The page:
Weight loss

Hypnosis / Self Hypnosis - discuss this most useful, and misunderstood, of therapeutic tools.

Postby Louise McDermott » Mon Sep 08, 2003 3:44 pm

I would like to know a little about how to treat weight loss and smoking.

The questions I've been thinking of are:

1. What's the best approach when a person says they've gone down to a certain weight many times, only to find they put it back on again? WHat is it that's not letting them maintain that weight?

It seems like some pattern interruption could be in order - I can only think of the Ericksonian 'get her to put weight on instead of trying to lose it' thing, but I'm not brave enough to try that! What would any of you experienced people do?!

2. I've heard a few people say that they put on weight after giving up smoking. I reckon it's a simple case of people changing their eating habits when they stop smoking (if that could be clarified that would be great!).

I'm thinking that could be examined in therapy, and strategies/info given on how to eat sensibly, etc. I guess the actual question here is, would you tackle the smoking first usually, and ask them to put the strategy in place and see what happens? I suppose they don't know what their natural appetite is like until they've stopped, nor their natural weight.

Louise
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Postby Mark Roberts » Fri Sep 12, 2003 11:40 pm

Hi Louise,

In answer to the second question, smoking tends to suppress the appetite. Therefore, there is a tendency for the appetite to increase once the smoker has stopped.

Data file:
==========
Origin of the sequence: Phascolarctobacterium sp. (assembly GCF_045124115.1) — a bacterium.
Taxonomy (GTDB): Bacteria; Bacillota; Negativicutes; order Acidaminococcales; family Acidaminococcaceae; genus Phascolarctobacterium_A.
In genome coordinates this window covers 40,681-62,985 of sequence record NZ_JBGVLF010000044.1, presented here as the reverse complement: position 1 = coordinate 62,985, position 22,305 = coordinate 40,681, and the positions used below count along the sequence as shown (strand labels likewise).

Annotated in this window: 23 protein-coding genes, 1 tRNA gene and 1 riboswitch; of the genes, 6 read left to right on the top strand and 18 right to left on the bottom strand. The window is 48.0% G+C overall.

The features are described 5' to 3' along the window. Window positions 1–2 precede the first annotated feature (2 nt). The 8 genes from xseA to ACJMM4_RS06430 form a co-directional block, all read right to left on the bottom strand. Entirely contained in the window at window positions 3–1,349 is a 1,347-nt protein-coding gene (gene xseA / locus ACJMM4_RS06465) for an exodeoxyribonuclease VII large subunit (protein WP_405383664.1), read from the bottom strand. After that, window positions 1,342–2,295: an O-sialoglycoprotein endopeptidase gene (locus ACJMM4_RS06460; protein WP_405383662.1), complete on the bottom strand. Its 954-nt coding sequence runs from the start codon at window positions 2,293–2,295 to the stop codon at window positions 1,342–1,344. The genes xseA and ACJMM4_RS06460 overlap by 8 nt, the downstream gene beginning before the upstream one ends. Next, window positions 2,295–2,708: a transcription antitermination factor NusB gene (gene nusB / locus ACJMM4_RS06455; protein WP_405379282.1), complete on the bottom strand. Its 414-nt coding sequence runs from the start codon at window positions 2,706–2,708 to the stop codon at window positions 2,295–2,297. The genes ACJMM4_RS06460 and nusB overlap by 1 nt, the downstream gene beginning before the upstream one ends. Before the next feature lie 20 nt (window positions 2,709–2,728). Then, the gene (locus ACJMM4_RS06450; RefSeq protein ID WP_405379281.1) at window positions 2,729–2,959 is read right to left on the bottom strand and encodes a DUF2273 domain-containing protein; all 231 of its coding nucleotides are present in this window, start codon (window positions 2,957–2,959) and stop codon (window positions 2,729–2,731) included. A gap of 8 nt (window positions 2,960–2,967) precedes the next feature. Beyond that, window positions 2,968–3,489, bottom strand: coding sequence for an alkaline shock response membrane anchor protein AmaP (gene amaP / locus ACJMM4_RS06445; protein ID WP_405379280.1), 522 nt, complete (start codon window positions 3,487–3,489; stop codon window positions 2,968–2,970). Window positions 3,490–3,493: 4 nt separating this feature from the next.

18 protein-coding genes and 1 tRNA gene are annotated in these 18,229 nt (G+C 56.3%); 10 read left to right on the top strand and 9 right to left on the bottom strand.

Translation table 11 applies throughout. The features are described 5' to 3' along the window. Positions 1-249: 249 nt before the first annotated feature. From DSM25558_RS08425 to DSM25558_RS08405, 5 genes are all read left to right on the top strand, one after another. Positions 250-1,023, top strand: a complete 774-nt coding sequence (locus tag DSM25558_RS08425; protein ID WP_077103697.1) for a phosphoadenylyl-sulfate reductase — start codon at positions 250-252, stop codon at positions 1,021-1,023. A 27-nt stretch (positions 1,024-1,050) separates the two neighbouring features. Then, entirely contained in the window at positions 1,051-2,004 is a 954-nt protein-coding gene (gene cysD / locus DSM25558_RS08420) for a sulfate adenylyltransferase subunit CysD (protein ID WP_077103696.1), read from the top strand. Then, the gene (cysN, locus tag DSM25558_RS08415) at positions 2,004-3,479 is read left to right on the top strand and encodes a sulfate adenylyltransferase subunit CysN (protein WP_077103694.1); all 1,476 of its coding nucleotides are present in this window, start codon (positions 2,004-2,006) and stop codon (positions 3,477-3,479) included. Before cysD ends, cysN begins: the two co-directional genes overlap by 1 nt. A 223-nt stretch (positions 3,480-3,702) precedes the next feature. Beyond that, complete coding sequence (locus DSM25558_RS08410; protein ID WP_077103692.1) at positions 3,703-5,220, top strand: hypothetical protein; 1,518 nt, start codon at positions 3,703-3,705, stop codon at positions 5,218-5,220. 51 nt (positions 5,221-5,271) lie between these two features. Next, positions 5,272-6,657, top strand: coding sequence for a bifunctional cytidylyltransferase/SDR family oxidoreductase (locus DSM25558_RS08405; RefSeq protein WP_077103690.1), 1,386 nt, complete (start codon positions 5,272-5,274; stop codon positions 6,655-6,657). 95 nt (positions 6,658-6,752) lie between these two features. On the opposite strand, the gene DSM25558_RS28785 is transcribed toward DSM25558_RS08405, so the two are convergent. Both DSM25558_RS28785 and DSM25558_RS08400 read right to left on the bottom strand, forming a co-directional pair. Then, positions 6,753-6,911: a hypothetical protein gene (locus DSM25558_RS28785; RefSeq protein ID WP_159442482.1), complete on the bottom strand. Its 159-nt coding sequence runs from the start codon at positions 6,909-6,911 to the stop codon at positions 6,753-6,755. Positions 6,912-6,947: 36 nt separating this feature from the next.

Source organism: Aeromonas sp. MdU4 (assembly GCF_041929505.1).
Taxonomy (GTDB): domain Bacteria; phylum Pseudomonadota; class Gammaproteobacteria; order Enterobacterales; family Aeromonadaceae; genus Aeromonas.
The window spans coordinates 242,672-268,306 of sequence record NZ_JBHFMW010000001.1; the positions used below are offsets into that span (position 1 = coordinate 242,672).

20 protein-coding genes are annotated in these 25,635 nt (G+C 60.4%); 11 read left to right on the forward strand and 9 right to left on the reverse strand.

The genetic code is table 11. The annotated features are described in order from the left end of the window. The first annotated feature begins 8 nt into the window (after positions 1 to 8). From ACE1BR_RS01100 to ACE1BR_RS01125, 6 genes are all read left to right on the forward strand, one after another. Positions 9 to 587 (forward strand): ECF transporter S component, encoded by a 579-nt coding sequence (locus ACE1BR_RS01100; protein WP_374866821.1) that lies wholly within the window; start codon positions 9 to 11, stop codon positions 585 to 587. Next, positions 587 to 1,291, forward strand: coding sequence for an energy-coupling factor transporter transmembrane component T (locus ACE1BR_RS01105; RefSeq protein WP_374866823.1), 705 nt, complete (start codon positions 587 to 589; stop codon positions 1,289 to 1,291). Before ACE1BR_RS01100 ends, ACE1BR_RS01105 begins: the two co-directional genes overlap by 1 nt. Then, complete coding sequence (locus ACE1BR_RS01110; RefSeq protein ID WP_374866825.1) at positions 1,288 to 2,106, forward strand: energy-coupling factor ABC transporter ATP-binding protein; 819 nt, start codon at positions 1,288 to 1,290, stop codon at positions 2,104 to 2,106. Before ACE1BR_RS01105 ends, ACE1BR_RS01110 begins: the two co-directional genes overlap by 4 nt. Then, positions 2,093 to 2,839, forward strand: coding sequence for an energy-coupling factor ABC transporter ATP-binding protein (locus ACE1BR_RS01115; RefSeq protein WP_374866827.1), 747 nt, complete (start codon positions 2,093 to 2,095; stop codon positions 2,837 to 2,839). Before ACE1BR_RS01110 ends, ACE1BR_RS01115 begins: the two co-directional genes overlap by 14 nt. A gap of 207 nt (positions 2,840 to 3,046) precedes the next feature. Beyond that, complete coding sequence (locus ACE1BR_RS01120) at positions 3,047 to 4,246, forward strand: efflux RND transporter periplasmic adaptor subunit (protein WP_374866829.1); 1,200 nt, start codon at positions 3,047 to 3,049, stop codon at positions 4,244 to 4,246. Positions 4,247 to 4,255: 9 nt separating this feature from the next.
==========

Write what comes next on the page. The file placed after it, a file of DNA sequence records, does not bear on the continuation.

You can also add two other factors to this. Firstly, the sense of taste and smell become improved after the first 48 hours of smoking cessation. This will obviously increase the urge to eat. Secondly, nibbling seems to be an ideal substitute for the "what shall I do with my hands" syndrome.

There are a couple of ways to deal with this problem. You can obviously offer suggestions of various substitutes or suppression of appetite during the hypnotherapy. However, we prefer to offer Instant Substitutes that the client can turn to should they require them. These can range from the habit of drinking a glass of ice cold water, keeping a bowl of fruit and vegetables handy or chewing gum to suppress any pangs of hunger.

As for the "what shall I do with my hands?" syndrome. We suggest carrying a pen around the they can twiddle in their fingers. Short stubby ones work the best as they mimic the feel of the cigarette. Alternatively, chewing sesame sticks can also help as well as suppressing the hunger pangs.

Hope this helps. As I specialise in smoking cessation, if you require any further tips, please let me know.
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Postby Roger Elliott » Sat Sep 13, 2003 1:24 am

Mark's post (welcome to the forums Mark!) has reminded me of a trick that I heard oil rig workers use when giving up smoking. Whenever they feel the urge for a ciggie, they roll a piece of paper into a ball between their fingers.

A good way of dealing with the habitual 'I've got to do something with my hands' element of smoking.

Roger
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Postby Louise McDermott » Thu Sep 18, 2003 4:02 pm

Hi Mark,

Thanks for those tips on how to replace the habits around smoking - very useful.

Yes, it does seem to be wise to keep in mind that smoking affects the appetite.

I wonder what's happening though, with those who stop smoking and don't put weight on, or change their eating habits.

It is so helpful to look at those who are naturally getting it right.

Also, a few of the clients I've seen have just assumed that they will put weight on, simply because it's become a well known fact that smoking suppresses the appetite. I think maybe weight gain becomes an issue because at first it's a reason that allows the person to keep smoking. Then perhaps it does become a real fear once the person realises that either way, they really must give up smoking.